"Domani mi arriva la bolletta."

Translation:Tomorrow I'm getting the bill.

August 1, 2013

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Very Bad translation of Duo, "Tomorrow I receive the bill" in Italian is "Domani io ricevo la bolletta" I'm a native Italian speaker and "Arrivare" and "Ricevere" are two different verbs


I agree with AaronDandr: I would understand it immediately if it were written "Io ricevo la bolletta domani", or "Domani io ricevo la bolletta".


I'm not sure we've fully understood the context here. If someone is having some 5-alarm Chili or any dish with Scotch Bonnet or Naga Chillies for dinner, then perhaps he might say this.


bad translation. Bills do NOT arrive to people


Unless you're talking about a room service bill...


Obviously idiomatic: "it arrives to me." It simply isn't able to be translated literally in English. I really wish Duo would create additional lessons just for 1) passive tense and 2) idiomatic expressions. I know they have 1 idiomatic bonus lesson, but we could use a lot more!


I don't understand all the complaining about this translation.

If the sentence were only "Domani arriva la bolletta.", it could be translated as "Tomorrow the bill arrives/is arriving." Adding the pronoun just indicates to whom is it arriving. In most versions of English we would not say "it is arriving to me" or "it arrives to me", so the only logical translations then involve us somehow getting/receiving the bill.

At times, I, too, get frustrated with the Duolingo translations but, instead of getting all wound up, I try to treat those occasions as learning opportunities. Yes, that takes time. Some Duo lessons take me over an hour to complete. However, Duo is still a (maybe the best) free site for learning languages. I don't know how long that will last, but I'll enjoy it while I can.

Okay, I'll get off my soapbox now.


arriva is getting?


Tomorrow the bill arrives or tomorrow i receive the bill. Get, really !


Accepted translations from Italian to English vary much, mostly Duolingo does not accept fluent English but requires strict word to word translations.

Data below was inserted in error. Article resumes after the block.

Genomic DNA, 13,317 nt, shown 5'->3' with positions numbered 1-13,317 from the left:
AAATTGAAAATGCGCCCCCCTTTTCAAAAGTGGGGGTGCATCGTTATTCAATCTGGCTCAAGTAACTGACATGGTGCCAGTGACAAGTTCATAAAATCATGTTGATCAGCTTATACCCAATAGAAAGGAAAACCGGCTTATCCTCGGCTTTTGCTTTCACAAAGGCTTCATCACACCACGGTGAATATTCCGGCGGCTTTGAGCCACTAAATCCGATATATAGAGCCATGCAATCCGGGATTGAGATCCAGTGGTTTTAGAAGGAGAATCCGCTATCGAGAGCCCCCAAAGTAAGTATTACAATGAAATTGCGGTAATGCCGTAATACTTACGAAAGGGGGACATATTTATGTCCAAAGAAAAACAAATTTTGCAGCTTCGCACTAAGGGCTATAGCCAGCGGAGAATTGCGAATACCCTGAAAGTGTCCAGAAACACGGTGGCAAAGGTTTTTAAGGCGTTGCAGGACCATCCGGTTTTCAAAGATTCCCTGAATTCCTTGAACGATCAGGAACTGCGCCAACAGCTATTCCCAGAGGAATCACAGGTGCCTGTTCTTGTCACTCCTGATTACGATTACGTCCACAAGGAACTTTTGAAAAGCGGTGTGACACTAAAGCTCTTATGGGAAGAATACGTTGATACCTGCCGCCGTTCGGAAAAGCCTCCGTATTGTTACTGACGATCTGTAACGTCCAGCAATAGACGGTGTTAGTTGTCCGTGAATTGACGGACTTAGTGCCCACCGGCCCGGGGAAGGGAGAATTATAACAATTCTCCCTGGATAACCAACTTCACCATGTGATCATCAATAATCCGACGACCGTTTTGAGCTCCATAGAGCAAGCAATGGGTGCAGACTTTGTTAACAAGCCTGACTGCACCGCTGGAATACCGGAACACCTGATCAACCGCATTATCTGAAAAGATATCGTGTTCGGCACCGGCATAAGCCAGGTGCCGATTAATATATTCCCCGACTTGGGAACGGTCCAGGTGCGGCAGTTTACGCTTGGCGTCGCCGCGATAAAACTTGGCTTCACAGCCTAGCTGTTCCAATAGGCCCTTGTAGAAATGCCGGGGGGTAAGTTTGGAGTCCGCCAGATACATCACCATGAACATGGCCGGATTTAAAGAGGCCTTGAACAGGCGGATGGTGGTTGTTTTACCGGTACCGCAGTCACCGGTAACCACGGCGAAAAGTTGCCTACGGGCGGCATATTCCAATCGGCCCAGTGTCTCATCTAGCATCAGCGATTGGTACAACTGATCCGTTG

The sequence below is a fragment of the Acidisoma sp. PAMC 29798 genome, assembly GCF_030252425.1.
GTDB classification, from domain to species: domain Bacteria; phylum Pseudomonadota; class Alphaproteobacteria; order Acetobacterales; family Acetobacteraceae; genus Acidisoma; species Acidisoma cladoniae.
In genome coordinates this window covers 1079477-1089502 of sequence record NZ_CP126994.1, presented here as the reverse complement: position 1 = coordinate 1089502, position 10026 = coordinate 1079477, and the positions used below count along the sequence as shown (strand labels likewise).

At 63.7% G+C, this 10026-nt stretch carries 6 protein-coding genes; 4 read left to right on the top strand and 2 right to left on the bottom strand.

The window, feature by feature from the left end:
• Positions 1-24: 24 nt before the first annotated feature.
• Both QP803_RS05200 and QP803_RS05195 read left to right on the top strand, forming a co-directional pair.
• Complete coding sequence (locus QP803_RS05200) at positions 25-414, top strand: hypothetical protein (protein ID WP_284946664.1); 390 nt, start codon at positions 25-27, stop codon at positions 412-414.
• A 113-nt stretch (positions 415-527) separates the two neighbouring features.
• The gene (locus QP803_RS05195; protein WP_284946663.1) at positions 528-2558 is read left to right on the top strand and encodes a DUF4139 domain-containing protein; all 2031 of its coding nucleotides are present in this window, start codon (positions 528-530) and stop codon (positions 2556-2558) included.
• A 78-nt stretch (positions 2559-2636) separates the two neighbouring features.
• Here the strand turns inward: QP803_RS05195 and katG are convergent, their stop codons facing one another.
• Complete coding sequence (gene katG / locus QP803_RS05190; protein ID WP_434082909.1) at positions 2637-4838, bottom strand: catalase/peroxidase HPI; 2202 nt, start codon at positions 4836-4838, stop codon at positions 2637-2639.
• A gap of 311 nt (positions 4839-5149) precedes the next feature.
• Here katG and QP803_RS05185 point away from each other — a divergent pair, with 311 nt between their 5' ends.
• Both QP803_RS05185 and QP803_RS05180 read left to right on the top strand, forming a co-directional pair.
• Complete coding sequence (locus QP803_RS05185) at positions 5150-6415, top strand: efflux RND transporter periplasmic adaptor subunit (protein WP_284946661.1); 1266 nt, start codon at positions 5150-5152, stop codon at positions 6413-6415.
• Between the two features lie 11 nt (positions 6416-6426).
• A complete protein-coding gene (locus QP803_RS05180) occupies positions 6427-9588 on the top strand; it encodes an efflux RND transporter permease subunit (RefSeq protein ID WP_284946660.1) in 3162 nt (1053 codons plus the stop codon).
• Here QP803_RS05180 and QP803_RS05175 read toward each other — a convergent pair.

I said I get the bill tomorrow. Got it wrong. DL said Tomorrow I am getting the bill. What!?!?


Probably DL did not like the fact that you moved "tomorrow" to the end of the sentence. If you put it at the beginning I think it would have been OK.


"Tomorrow the bill gets to / reaches me." See https://en.wiktionary.org/wiki/arrivarci


But that link doesn't give that definition


"Mi arriva" = "arrives at" + "me"


There are 25 different views of the translation. AaronDandr, an Italian speaker, says that there is a difference between to receive and to arrive. Would DL please review this sentence and make the necessary changes so people don't learn the wrong way.


Why is arriva translated to I receive.


Il conto va la bolletta. What is the difference?


I used to live in Italy. Il conto is the check. We used to say fattura for bill...


Tomorrow I get the bill was not accepted and it can't be reported. These were the only options.

  • The audio does not sound correct.
  • The Italian sentence is unnatural or has an error.
  • The "Correct solution" is unnatural or has an error.


Would it be equally correct to say A me arriva la bolletta domani ?


"Tomorrow I'll get a bill."


"The bill gets to me tomorrow" not accepted 2021/01/13


What matters is whether this is really a sentence an Italian would say. If it is then we are probably struggling with the difficulty of converting what is probably an idiomatic expression into its perfect english translation. Is this something an Italian would say?

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That might be how you say it Italian but it is rubbish English. It should be either: The bill arrives tomorrow or I will be receiving the bill tomorrow.

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